A new TIL therapy seeks to improve on current treatments for metastatic non-small cell lung cancer such as PD-1 inhibitors.
This content originally appeared on our sister site, Targeted Oncology.
A recent study published in Nature evaluated a new cell therapy containing autologous tumor-infiltrating lymphocytes (TILs) followed by nivolumab (Opdivo) maintenance and found it to be both safe and clinically active in patients with metastatic non-small cell lung cancer (NSCLC).
Most patients will progress within 12 months with PD-1 inhibitors even when combined with platinum-doublet chemotherapy and the majority of patients treated with PD-1 inhibitors will not have an objective response.
While immunotherapy has shown promise, progress is incremental. The use of adoptive cell therapy (ACT), which uses TILs from the patients cultured tumor has prompted a durable complete remission in certain subsets of patients with metastatic melanoma. The strategy has also been studied in cholangiocarcinoma, cervical cancer, colorectal cancer, and breast cancer.
The current phase 1 study is the first time it has been looked at in NSCLC. The study has an actual enrollment of 20 participants with an estimated completion date of December 2023. The primary end point is dose-limiting toxicities. The secondary end point is objective response rate.2
During the study, all patients received TIL in combination with nivolumab.
Of the 20 patients accrued, 50% were current or former smokers. The median age of participants was 54 years old (range, 38-75) with a median PD-L1 proportion score of 6%. Forty percent of patients had a PD-L1 of 0 and 30% had a PD-L1 of more than 50%. Additionally, 4 patients had epidermal growth factor receptor mutations, including 2 classical exon 19 deletions and 2 patients with EML4-ALK (anaplastic lymphoma kinase) translocations.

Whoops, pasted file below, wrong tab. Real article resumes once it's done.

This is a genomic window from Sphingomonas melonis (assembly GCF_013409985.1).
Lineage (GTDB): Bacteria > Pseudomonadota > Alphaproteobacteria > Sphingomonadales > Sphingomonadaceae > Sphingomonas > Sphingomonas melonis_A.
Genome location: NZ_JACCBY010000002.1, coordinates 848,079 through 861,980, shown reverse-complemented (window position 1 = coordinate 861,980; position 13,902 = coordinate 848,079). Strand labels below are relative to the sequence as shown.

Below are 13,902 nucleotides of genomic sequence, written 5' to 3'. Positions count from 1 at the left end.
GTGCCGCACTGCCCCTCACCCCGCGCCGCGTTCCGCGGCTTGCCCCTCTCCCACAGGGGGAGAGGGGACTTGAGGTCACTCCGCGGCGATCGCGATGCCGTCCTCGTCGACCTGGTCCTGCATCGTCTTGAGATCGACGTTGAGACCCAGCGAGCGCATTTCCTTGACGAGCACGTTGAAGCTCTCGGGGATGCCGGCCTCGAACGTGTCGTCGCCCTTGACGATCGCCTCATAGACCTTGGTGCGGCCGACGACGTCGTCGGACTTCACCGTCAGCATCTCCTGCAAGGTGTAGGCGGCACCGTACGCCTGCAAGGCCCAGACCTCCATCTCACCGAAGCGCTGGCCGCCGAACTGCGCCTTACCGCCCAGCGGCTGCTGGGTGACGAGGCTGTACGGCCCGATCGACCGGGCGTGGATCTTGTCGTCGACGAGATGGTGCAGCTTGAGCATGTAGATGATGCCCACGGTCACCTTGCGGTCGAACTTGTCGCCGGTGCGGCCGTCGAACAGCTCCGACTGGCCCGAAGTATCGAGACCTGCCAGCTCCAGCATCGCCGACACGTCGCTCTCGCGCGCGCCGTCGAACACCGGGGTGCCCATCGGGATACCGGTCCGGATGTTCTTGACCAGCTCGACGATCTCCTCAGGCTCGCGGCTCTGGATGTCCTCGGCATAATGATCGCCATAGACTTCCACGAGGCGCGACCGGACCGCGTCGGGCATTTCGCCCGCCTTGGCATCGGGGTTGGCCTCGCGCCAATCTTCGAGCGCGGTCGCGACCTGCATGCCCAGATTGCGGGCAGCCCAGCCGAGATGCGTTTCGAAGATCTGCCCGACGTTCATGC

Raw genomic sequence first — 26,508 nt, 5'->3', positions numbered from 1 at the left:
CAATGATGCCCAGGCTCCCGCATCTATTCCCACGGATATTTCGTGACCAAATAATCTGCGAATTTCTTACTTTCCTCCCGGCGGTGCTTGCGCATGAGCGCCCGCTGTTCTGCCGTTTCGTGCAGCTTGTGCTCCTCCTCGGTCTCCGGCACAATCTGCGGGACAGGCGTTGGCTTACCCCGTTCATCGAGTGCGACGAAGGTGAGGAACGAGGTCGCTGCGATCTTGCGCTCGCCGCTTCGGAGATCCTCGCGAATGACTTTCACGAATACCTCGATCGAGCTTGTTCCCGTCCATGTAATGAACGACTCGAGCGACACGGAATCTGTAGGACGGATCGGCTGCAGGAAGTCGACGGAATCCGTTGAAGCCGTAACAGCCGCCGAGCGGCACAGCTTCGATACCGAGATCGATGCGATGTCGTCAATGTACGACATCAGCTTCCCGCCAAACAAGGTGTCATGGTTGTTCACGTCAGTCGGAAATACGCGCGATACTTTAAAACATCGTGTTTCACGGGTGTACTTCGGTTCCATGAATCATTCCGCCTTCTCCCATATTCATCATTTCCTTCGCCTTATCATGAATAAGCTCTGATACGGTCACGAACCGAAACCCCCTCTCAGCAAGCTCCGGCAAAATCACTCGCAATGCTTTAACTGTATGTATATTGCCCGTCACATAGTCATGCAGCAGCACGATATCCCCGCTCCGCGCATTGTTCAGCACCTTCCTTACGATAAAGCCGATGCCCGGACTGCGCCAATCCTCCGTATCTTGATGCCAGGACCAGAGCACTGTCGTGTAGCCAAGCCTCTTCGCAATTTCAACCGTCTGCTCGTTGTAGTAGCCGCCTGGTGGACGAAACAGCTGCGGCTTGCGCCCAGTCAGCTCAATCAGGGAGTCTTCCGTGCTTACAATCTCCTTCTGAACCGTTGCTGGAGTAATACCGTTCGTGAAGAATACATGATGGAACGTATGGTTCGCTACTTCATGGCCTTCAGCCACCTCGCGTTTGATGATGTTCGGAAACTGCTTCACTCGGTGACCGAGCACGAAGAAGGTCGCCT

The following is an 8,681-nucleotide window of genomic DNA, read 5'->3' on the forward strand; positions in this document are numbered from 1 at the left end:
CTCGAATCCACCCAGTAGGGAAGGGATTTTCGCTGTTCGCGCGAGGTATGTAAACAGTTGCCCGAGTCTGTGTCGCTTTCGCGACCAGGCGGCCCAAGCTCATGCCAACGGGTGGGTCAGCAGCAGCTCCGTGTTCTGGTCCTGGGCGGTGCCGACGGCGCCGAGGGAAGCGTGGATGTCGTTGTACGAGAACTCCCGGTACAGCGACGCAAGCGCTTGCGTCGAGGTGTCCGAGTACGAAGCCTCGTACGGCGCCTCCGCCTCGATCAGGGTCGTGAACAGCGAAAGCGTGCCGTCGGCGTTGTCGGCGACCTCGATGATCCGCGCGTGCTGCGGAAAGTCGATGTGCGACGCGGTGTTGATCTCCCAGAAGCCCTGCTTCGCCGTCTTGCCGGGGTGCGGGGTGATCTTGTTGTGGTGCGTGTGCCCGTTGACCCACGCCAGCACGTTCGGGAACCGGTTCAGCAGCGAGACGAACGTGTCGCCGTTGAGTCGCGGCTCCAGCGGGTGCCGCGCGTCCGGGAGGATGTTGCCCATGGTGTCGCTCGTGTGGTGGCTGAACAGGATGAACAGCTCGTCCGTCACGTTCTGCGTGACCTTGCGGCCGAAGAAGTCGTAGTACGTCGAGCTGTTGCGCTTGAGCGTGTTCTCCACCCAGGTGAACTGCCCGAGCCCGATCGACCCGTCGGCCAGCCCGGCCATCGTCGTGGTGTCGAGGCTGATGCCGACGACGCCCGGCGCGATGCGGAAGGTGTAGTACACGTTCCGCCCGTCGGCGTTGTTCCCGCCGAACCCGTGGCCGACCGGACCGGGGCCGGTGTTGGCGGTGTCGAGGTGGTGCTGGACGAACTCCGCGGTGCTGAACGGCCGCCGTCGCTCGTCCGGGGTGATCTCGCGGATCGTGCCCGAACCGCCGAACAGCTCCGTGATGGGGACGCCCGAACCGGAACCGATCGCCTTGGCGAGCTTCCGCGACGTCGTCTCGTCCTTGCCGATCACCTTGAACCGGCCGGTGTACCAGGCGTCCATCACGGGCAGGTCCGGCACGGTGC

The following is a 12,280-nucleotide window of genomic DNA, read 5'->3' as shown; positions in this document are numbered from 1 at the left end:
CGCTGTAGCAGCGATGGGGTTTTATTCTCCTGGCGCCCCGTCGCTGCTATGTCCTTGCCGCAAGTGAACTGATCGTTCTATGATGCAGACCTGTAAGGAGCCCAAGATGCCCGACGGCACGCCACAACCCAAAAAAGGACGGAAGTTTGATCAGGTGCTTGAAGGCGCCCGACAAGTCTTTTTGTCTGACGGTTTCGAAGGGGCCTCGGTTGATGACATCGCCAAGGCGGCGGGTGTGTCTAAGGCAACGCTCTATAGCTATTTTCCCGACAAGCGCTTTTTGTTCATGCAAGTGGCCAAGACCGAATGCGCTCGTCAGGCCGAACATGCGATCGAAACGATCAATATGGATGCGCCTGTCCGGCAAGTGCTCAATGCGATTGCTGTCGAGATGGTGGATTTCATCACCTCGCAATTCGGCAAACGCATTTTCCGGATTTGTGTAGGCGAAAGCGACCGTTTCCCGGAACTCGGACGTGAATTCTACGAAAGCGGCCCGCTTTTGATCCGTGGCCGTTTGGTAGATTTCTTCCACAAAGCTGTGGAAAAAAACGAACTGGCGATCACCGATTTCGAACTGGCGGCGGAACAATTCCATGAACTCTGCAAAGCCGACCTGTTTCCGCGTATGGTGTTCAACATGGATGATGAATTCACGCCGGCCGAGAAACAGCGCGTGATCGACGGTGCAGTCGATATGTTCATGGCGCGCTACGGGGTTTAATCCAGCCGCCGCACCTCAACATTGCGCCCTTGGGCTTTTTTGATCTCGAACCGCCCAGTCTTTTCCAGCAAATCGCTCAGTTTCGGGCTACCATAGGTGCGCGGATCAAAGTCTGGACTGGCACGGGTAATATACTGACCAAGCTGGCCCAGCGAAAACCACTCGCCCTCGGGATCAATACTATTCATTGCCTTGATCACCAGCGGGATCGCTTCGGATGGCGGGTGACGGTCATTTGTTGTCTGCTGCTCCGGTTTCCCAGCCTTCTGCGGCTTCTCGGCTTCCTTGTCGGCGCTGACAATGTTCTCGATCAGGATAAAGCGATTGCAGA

All 20 patients enrolled received nivolumab and 16 of those patients went on to recive TIL. Of the 4 patients who did not go on to receive TIL, 1, was still responding to nivolumab, 1 had insufficient TIL growth, 1 had a decline in performance status, and 1 had a loss of insurance/transportation.
Sixteen patients were evaluated for clinical activity. Of the 16 patients, 11 had initial tumor regression at the first CT scan, which was performed 1 month after TIL ACT. The median best change in sum of target lesion diameters was -35.5% (range, +20 to -100). Radiographic response was seen in 6 of the 13 patients evaluated for radiographic response. Of those 13 patients, 2 had ongoing complete response ate 1.5 years, 2 had an unconfirmed partial response due to subsequent new brain metastases, and 2 more patients maintained a clinical remission by local ablative therapy of a new escapes lesion. This therapy was performed between 6 and 17 months after TIL infusion.
Of the 16 patients evaluated for safety, 100% experienced a grade 4 decrease in lymphocyte count and 94% experienced a grade 4 decrease in white blood cell depletion. Eighty-one percent of patients experienced grade 3 anemia. Other common grade 3/4 adverse events included platelet count decrease (69%), neutrophil count decrease (69%), and hypophosphatemia (50%).
“We found that excisional tumor biopsy and nivolumab followed by administration of cyclophosphamide, fludarabine, IL-2 with TIL infusion in pretreated metastatic lung cancer was feasible in an academic center setting and had manageable adverse effects. We observed that lymphocytes could be successfully expanded from most patients’ tumors and were largely capable of autologous tumor recognition,” wrote study authors. “In addition to two durable complete responses, we also observed some patients who derived clinical benefit in a variety of other ways, including local ablation of a single metachronous new lesion.”